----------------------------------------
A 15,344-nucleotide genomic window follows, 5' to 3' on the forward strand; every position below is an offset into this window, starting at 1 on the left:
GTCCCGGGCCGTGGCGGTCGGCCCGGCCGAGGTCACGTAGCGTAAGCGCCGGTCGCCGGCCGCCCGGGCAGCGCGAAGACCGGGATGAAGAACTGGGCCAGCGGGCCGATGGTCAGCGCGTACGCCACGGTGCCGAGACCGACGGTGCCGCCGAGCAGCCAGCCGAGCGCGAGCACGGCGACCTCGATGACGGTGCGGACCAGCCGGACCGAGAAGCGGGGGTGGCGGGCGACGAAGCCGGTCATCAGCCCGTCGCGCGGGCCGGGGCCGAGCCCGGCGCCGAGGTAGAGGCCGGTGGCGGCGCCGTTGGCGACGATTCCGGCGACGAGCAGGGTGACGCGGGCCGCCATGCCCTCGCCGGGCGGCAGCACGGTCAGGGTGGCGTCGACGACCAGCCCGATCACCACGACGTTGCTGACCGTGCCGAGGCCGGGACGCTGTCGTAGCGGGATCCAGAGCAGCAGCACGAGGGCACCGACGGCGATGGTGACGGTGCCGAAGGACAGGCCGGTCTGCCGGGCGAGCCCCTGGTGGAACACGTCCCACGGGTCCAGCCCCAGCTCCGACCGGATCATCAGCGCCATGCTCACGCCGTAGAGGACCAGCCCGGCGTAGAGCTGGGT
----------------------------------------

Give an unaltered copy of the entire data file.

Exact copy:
A 15,344-nucleotide genomic window follows, 5' to 3' on the forward strand; every position below is an offset into this window, starting at 1 on the left:
GTCCCGGGCCGTGGCGGTCGGCCCGGCCGAGGTCACGTAGCGTAAGCGCCGGTCGCCGGCCGCCCGGGCAGCGCGAAGACCGGGATGAAGAACTGGGCCAGCGGGCCGATGGTCAGCGCGTACGCCACGGTGCCGAGACCGACGGTGCCGCCGAGCAGCCAGCCGAGCGCGAGCACGGCGACCTCGATGACGGTGCGGACCAGCCGGACCGAGAAGCGGGGGTGGCGGGCGACGAAGCCGGTCATCAGCCCGTCGCGCGGGCCGGGGCCGAGCCCGGCGCCGAGGTAGAGGCCGGTGGCGGCGCCGTTGGCGACGATTCCGGCGACGAGCAGGGTGACGCGGGCCGCCATGCCCTCGCCGGGCGGCAGCACGGTCAGGGTGGCGTCGACGACCAGCCCGATCACCACGACGTTGCTGACCGTGCCGAGGCCGGGACGCTGTCGTAGCGGGATCCAGAGCAGCAGCACGAGGGCACCGACGGCGATGGTGACGGTGCCGAAGGACAGGCCGGTCTGCCGGGCGAGCCCCTGGTGGAACACGTCCCACGGGTCCAGCCCCAGCTCCGACCGGATCATCAGCGCCATGCTCACGCCGTAGAGGACCAGCCCGGCGTAGAGCTGGGT